Some more insights, Having a woodworking shop, I had all the 1st graders form the den come over and get their cars started. The kids drew the cars ahead of time and then the dads helped shape the cars. Most of the kids painted their own cars. I think the kids really enjoyed their 1st woodworking experience and some of the dads too.

My son totally designed the car (all his idea), did all the decal work, and made a lot of key decisions when things started to go wrong (with the paint job). Since the paint job turned out so bad, my son decided to rub the graphite all over the bone, so it is actually a silvery gray now. I did work on the speed things, but since many of those were done on a drill press, my son had little interest watching since I do not let him touch the power tools yet. Anyway, our car isn't the prettiest, but I think it will be fast.

My graphite feed thing was a big failure and actually caused me to have to do some major rework to car. I ended up not using any of the slots that came precut in the car. I had to drill holes next to where the axles were suppose to go. I paid very carefull attention to make sure all the holes were drill at a 90 degree angle. As it turns out, the car goes very straight, but I noticed that only three wheels actually touch the ground. I hear this makes the car go faster, but I never planned for it to happen. Anyway, the race is next Saturday, hopefully my son has a good time.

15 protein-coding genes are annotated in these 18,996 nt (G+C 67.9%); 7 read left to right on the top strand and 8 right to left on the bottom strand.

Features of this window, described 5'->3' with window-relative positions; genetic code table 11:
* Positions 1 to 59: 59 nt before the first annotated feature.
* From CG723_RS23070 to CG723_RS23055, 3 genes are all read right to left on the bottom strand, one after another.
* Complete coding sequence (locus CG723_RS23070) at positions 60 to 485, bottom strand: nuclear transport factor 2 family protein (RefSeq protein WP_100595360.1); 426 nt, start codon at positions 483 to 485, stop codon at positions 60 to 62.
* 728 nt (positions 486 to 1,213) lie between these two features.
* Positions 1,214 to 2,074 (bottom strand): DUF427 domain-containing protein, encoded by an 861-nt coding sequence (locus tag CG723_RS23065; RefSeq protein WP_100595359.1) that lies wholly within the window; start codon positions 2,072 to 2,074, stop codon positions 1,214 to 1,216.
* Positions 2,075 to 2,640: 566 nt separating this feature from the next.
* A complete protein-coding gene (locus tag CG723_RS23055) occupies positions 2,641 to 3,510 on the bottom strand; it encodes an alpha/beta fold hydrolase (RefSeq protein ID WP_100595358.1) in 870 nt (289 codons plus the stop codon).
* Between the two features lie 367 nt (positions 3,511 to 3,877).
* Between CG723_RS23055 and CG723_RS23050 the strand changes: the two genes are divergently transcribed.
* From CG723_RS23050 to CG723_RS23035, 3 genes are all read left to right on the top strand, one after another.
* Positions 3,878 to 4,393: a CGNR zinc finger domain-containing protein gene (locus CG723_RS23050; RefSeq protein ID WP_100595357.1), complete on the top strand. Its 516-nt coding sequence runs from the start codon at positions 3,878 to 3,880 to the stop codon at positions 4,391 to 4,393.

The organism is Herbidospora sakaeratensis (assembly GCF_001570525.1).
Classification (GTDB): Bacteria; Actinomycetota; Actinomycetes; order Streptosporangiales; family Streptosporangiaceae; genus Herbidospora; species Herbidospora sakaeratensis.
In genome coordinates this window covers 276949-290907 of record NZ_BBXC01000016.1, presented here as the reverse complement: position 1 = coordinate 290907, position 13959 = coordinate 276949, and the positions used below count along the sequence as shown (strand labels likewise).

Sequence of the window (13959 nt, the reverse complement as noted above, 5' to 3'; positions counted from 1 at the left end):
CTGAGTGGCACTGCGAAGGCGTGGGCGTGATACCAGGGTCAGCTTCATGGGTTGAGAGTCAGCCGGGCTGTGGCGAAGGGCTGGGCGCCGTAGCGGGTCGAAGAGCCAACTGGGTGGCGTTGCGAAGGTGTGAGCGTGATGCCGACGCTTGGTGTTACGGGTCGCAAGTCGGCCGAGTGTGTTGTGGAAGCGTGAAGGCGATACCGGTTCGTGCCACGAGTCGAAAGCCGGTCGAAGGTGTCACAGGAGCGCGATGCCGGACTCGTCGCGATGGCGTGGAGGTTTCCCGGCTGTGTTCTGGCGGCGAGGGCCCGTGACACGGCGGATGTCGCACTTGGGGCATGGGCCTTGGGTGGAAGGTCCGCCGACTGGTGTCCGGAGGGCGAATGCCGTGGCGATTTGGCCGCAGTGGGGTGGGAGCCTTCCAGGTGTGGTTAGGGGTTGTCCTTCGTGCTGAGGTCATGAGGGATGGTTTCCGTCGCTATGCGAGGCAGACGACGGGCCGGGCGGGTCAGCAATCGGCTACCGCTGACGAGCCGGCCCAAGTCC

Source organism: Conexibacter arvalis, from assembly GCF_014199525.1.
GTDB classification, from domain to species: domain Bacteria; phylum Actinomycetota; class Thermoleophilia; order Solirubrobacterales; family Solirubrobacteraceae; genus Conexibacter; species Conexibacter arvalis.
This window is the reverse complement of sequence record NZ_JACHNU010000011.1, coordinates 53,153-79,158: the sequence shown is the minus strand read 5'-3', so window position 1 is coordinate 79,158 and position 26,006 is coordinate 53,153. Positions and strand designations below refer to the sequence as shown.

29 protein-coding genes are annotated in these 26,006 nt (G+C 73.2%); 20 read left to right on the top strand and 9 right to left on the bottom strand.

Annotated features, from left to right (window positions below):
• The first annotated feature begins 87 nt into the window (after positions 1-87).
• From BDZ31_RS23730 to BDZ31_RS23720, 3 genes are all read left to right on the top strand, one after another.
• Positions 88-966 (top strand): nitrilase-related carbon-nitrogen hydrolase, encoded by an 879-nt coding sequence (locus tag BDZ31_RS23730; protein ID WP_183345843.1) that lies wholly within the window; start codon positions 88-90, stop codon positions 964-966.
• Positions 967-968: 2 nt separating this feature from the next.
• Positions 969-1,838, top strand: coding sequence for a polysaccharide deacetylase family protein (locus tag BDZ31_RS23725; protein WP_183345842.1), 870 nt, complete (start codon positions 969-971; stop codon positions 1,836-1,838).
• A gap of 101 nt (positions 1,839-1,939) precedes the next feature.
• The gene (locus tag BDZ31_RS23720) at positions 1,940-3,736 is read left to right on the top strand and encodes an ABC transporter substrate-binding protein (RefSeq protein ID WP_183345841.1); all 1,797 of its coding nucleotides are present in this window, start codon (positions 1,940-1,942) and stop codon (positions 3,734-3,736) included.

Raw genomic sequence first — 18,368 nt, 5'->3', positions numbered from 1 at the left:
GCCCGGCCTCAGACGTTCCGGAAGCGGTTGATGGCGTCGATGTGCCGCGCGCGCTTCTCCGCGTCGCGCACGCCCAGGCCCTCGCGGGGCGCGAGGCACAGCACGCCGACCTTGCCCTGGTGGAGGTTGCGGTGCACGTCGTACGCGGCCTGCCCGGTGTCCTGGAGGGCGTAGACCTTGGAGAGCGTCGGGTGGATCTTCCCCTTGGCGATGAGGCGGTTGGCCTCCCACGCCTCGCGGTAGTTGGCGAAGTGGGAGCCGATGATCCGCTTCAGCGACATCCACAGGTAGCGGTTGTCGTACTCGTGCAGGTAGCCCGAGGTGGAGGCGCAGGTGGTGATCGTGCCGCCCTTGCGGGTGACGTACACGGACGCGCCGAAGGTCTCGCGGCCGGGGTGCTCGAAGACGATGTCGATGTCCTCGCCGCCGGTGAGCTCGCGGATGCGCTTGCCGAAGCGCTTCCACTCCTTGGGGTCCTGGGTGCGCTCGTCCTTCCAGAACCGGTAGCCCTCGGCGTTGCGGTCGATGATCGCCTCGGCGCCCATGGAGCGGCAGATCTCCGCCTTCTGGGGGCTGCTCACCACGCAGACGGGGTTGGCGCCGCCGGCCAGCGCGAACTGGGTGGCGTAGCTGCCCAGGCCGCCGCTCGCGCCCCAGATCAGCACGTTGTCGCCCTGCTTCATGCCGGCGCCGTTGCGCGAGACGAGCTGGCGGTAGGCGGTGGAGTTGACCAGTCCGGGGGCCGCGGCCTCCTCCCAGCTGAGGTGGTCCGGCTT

Being an engineer, I can't myself when it comes to the Physics of what makes these go fast. I think this Pinewood Derby thing is a great experience for both me and my son since neither one of us had done anything like this before.

Bob Smalser
01-23-2005, 11:02 PM
There are so many hypercompetitive, heavyhanded Dads out there living vicariously through their kids that what it takes to win is usually counterproductive to what the child should take away from it.

Don't get me started on Little League, either. ;)

Dave Brandt
01-24-2005, 6:51 AM
Our races always included an "unlimited" class, where the parents could race their own cars for bragging rights. Two years in a row, my car was beaten in the finals by one of the scouts' little sisters! :( Sheesh.

Chad Pater
01-24-2005, 11:23 AM
Our races always included an "unlimited" class, where the parents could race their own cars for bragging rights. Two years in a row, my car was beaten in the finals by one of the scouts' little sisters! :( Sheesh.

:p Ok, a lot use "lol" or "roflmao" but that wouldn't do this justice Dave! Thanx for the good laugh!

Jack Diemer
01-30-2005, 8:21 PM
We just got back from our 1st Pinewood Derby.

The car did not go as fast as planned, and we took 4th in our Den. We stayed around and watched all the awards. They gave away 8 trophies. (about 70 kids) The top three fastest cars got trophies, and then they gave away awards for the fastest looking car, best paint job, most original design (went to a pencil), and judges choice. Well my son's "dog driving the bone" aka "USA Bow Wow" took the Judges choice award. It was pretty exciting because the Judges choice award was the last award given during the night. See the proud scout showing off his hardware.

fyi, the design was all my son's, and all that crap I tried to do to make the car go fast didn't help win us win anything. :p

David LaRue
01-30-2005, 8:35 PM
His smile is simply proceless! Way to go dad! :D Way to go scout! :D

Jim O'Dell
01-30-2005, 9:51 PM
His smile is simply proceless! Way to go dad! :D Way to go scout! :D

And made all the effort SOOOO worth it!!! CONGRATS!! Jim.